Treating IPF

Idiopathic pulmonary fibrosis (IPF) is a chronic condition, which usually gets worse over time. Currently there is no cure for IPF. Management is based on:

  • Controlling symptoms and improving quality of life
  • Slowing down the disease
  • Managing other conditions that exist alongside IPF
  • Providing information and support


Ward staff team - different grades

A multidisciplinary team will be in charge of your treatment.

The treatment you receive will depend on the severity of your illness, how quickly it is advancing, and your own personal preferences.

A multidisciplinary team will be in charge of your treatment. This will include respiratory doctors, nurses, radiologists and physiotherapists. You will need regular checkups and tests to help monitor your condition.

As well as any treatment you may receive there is a lot you can do to keep yourself as healthy, active and as positive as possible.

How are the symptoms managed?

If you get breathless just doing normal everyday activities or while you are resting, your doctor may recommend that you are assessed for:

To find out more about managing your breathlessness, see our Essential Guide to Breathlessness (PDF).

Your cough can have a large impact on daily life. Its effects include tiredness, shortness of breath, sleep disturbance, anxiety, dizziness, vomiting, incontinence and social exclusion. However, there are things that can be done to minimise your cough and the effect it has on you.

Many people with IPF experience tiredness to some degree. Sometimes it can feel overwhelming and leave you with little energy for everyday activities. Tiredness can be associated with low oxygen levels in your blood, and your doctor may refer you for an oxygen assessment to see whether you might benefit from oxygen therapy.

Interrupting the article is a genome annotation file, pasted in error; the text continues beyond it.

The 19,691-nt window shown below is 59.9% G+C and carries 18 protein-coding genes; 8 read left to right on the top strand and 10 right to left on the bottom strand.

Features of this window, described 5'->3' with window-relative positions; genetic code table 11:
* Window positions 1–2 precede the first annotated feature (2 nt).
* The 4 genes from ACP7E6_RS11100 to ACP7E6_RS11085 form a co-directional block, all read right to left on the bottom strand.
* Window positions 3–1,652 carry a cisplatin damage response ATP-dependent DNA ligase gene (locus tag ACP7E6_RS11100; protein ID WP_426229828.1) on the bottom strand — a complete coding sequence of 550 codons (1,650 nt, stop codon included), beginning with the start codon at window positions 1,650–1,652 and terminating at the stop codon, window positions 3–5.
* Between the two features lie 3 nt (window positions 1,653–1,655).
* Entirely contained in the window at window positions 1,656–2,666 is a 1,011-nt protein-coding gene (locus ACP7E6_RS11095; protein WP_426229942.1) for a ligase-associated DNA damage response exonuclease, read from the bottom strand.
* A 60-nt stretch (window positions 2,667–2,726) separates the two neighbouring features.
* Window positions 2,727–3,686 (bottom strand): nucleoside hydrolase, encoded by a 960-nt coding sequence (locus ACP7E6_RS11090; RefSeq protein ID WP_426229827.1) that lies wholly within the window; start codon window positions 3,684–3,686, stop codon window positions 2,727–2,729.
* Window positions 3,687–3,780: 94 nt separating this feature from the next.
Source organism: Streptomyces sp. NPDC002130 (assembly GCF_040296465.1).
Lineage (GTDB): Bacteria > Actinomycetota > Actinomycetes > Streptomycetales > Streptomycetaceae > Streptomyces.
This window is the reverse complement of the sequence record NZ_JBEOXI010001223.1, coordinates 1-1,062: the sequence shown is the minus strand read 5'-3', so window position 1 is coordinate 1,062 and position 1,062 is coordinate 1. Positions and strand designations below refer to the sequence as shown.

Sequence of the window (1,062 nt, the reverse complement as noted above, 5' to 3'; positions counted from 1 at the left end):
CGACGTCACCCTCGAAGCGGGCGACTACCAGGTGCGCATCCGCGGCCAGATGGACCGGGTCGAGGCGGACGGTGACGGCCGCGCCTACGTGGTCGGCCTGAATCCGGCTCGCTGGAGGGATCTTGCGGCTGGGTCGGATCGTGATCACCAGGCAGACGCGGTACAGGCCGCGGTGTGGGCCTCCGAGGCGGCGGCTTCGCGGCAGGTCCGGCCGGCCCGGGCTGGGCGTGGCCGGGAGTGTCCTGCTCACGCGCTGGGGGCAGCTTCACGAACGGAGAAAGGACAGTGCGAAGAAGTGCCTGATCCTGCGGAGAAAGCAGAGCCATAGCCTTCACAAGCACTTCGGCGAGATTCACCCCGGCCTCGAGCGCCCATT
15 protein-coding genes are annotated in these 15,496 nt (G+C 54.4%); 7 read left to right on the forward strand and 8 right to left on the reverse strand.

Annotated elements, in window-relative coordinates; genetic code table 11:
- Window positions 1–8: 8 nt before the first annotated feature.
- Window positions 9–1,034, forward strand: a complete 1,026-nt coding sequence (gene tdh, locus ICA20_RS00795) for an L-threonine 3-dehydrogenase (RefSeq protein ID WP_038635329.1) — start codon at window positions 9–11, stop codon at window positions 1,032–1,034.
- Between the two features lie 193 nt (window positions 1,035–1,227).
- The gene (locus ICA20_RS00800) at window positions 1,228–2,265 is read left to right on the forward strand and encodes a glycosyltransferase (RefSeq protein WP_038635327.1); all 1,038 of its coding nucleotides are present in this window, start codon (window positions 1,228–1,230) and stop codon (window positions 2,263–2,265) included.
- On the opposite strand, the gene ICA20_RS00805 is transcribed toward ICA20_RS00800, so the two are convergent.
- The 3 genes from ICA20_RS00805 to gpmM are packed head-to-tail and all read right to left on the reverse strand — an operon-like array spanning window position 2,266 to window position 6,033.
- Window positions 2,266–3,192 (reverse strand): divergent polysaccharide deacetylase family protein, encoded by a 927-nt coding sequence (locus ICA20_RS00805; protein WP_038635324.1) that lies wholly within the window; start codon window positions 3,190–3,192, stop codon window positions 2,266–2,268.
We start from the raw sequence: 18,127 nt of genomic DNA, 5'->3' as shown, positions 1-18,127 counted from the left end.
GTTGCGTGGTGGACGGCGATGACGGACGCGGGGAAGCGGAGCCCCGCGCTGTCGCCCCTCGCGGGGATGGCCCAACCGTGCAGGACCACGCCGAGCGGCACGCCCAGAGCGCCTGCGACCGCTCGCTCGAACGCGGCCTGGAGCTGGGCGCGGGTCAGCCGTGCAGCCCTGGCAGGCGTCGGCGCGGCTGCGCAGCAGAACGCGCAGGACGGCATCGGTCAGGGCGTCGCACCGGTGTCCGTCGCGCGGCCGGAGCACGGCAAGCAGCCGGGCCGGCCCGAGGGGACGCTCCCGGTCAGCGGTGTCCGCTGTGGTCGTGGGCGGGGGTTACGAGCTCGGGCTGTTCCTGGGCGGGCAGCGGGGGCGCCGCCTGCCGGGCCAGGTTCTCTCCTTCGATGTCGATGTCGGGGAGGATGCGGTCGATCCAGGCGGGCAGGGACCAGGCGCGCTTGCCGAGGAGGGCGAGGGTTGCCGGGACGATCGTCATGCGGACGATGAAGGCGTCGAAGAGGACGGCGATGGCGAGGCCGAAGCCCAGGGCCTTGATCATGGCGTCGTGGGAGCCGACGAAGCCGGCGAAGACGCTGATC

Are there any medicines for treating IPF?

There is not yet a cure for IPF, but there are now medicines that can slow the advance of the disease. Two medicines, pirfenidone and nintedanib, have recently been approved for use in Scotland for people with mild to moderate IPF. However, they are not suitable for everyone and the benefits of treatment need to be balanced against the possible side effects.

What about a lung transplant?

A lung transplant may be an option for those who are physically healthy enough to undergo the operation. There is some evidence that a lung transplant may improve survival and quality of life in people with IPF.

However, a lung transplant is not suitable for everyone with IPF and there are many factors that need to be considered before this can be recommended.

What happens if I have a flare-up of my symptoms?

On top of your usual symptoms, you may experience a flare-up (or exacerbation) of your IPF. It is important that you receive treatment as soon as possible to reduce further damage to your lungs.

Contact your specialist team urgently if you notice an increase in:

  • How breathless you are
  • How often you cough
  • How much phlegm (sputum) you produce

The quicker a flare-up is managed the better the outcome.

Find out more about the treatment of IPF, including managing your symptoms, in the CHSS booklet Living with idiopathic pulmonary fibrosis (PDF).